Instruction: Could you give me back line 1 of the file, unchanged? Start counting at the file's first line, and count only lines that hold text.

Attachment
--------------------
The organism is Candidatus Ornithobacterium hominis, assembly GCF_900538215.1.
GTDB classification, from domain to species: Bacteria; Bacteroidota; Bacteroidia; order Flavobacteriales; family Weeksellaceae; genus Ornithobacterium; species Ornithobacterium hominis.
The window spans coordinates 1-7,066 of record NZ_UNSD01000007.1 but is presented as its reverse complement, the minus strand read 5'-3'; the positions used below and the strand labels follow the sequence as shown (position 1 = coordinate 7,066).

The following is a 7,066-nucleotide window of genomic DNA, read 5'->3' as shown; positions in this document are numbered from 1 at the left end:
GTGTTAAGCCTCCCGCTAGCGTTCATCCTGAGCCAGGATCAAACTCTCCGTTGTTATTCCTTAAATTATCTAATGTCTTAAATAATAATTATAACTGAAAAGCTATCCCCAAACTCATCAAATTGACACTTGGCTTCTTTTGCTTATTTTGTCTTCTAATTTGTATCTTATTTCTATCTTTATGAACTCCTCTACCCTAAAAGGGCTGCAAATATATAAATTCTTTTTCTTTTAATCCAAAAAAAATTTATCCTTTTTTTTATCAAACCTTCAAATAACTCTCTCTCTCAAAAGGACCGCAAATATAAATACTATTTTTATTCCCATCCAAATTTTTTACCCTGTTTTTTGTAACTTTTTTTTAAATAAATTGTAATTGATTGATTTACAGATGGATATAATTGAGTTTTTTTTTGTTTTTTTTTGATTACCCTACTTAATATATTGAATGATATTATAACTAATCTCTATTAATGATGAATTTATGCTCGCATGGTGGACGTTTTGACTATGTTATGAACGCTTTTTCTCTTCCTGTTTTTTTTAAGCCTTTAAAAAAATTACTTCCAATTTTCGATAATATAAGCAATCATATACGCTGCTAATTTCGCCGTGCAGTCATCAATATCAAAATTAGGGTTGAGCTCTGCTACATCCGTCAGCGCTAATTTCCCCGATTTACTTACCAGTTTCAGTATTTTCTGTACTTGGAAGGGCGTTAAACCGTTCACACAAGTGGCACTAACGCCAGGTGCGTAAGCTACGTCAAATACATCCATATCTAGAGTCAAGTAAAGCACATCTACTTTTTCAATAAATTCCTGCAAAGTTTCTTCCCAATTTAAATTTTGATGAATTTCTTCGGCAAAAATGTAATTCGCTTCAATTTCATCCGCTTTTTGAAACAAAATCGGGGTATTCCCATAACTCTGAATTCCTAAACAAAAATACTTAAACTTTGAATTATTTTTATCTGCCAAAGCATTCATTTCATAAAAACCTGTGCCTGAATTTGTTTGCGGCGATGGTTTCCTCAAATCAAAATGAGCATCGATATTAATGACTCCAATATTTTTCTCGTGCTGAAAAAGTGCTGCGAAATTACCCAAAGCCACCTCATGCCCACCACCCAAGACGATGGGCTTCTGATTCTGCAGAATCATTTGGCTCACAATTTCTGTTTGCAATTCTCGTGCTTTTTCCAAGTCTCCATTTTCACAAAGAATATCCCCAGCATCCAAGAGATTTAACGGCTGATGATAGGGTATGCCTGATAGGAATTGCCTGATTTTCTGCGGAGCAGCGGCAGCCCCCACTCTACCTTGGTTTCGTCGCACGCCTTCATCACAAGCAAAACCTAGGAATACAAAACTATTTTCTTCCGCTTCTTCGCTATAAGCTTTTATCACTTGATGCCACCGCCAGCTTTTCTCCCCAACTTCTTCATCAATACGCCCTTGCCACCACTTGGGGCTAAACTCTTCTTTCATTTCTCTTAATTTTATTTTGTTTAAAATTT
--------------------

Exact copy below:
The organism is Candidatus Ornithobacterium hominis, assembly GCF_900538215.1.